“The lean production system was created by the Japanese and to be able to learn from the creator’s culture was a golden opportunity,” Thanasut said.
Among the areas the company sought to improve were shorter lead-time, line balance efficiency, reduction of work in process, implementation of the kanban system (a scheduling system for lean and just-in-time production) and an overall improvement in standard time.
MBP Leather began with value stream mapping (VSM), which led to the discovery of excessive wastage in the production line. To correct this, the time was recorded for each process, which enabled the company to obtain the standard time.
Where the line balance efficiency issue was concerned, the initial 78.6% was brought up to an impressive 93% and by changing their production line into the cellular production, the initial eight or nine workers per production line was reduced to four workers per cell. This meant a reduction of 20–40% in production time for each product.
After they were successful in changing the production line, work began on implementing the kanban system.
A total of 60 popular retail items were selected for this process and the results obtained were astounding. A three- to four-month period of production was reduced to one month and finally a target of 15 days was set and achieved.
“The programs taught us about smaller-scale production from 100 pieces per model to 20 pieces,” Thanasut noted. “The extra focus that went into producing those 20 pieces reduced our rejection rate from 8% to 1%.”
“By the time we launched the first production round for our new range, we had eliminated 90% of the problems that we faced in long-run production.”
To the casual observer, it seemed that MBP Leather had smoothly navigated past all possible obstacles, but Thanasut is quick to correct this notion.
“Of course we had challenges, and they revolved mainly around our employees. Trying to change their work habits and style was very, very hard.”
“We had to commit to weekly meetings with them to continuously explain the concept and benefits of the lean production system. But once they saw the improvements, they bought into the concept completely.”
With 30 years of business innovation to its name, MBP Leather together with the Albedo brand aspires, like all businesses with longevity, to better serve the needs of the customer.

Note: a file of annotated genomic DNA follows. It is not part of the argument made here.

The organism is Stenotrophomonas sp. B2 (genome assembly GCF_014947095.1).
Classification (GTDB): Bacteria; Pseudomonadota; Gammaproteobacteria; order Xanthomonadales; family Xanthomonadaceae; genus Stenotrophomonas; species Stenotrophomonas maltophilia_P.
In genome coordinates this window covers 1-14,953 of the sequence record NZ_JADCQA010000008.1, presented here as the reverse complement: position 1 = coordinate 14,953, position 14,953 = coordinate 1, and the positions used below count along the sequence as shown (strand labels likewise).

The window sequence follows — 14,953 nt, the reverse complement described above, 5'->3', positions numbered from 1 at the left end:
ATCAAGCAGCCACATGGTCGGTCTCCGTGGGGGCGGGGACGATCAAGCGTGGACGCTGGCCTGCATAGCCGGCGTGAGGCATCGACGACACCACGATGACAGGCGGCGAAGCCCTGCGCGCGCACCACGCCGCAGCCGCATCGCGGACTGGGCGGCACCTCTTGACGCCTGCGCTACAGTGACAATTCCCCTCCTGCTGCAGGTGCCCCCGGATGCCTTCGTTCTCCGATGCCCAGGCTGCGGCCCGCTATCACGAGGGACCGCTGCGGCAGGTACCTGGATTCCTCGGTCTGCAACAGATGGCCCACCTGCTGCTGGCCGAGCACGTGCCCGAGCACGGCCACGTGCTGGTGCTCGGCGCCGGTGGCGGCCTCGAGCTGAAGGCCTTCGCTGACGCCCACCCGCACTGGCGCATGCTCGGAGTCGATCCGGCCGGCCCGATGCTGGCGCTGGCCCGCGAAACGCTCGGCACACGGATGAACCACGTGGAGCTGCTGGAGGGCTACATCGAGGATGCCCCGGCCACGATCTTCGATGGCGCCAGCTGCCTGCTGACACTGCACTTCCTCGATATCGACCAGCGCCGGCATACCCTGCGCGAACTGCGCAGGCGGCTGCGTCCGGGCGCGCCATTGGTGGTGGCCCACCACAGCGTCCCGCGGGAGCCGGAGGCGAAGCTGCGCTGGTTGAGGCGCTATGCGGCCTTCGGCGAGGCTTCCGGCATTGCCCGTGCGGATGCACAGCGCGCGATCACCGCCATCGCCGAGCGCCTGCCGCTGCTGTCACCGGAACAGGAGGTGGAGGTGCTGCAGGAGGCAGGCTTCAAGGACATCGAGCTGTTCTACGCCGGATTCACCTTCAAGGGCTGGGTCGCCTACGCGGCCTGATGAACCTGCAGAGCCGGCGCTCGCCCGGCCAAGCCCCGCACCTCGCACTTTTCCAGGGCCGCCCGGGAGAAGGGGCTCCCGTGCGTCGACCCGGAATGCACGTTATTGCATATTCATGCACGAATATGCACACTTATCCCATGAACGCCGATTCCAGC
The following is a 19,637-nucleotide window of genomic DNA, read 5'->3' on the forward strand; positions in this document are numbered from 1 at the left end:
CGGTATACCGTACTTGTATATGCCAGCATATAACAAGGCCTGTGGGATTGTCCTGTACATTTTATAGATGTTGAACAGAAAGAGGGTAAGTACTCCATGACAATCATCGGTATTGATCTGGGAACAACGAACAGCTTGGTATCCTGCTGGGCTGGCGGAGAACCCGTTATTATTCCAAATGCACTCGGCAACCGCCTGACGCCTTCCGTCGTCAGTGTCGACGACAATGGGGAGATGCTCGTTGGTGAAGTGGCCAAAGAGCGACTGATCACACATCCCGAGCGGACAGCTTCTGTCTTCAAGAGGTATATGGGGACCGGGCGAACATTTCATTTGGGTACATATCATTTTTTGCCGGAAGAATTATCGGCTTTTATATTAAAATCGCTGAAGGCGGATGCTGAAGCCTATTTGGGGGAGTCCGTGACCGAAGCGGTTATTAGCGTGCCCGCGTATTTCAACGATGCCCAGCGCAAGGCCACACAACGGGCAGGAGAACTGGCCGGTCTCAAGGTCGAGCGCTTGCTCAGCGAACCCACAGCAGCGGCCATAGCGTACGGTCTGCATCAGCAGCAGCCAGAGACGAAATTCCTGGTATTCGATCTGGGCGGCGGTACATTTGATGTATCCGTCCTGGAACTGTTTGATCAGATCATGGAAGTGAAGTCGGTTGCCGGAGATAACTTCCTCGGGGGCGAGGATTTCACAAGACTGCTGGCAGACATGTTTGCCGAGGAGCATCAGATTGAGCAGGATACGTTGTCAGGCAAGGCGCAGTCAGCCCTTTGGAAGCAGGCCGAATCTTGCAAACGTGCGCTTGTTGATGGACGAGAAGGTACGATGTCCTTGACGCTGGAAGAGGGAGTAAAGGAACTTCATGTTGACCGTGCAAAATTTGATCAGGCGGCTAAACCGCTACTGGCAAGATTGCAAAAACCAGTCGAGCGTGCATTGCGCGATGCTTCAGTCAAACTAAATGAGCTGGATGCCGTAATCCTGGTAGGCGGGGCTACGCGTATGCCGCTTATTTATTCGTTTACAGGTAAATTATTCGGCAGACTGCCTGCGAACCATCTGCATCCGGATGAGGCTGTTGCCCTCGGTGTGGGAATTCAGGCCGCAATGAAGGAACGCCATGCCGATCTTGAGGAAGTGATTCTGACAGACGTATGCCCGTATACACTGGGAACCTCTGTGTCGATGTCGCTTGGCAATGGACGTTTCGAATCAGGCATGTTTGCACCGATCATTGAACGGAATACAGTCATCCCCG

With the fickle fashion industry changing its wants and trends so often, the company and brand both understand that success favors swift decisions.
The secret to Albedo’s success as a brand is includes the following: do what you do best; identify fashion trends before competitors do; think differently and never stop creating; and develop sewing and finishing techniques that no one else can do.
Testimony to this is that the company was the first manufacturer to use waterproof leather for bags. This happened as a result of innovation and a constant focus on product development and the creation of new brands. And it doesn’t stop there.
“Right now we have our eye on the Southeast Asian market and expect to expand through the rest of Asia within the next five to 10 years,” Thanasut said.
After sharing this vision, he allowed himself to indulge in a little reminiscing.
“I wasn’t afraid when I joined the company. I’ve watched how my father worked since I was a boy so I had an idea of how business is conducted. My only challenge was running a factory and changing the way our production was carried out.”
“So the biggest lesson I learned from the APO training was the art of working with different kinds of people and how to bring out the best in each one of them.”
With the will to excel and leveraging programs such as those offered by the APO, there is little doubt that MBP Leather and Albedo will be a company and brand constantly in motion, creating new opportunities and paving the way with innovation, style, and a whole lot of heart.
Photos courtesy of MBP Leather Industries Co. Ltd.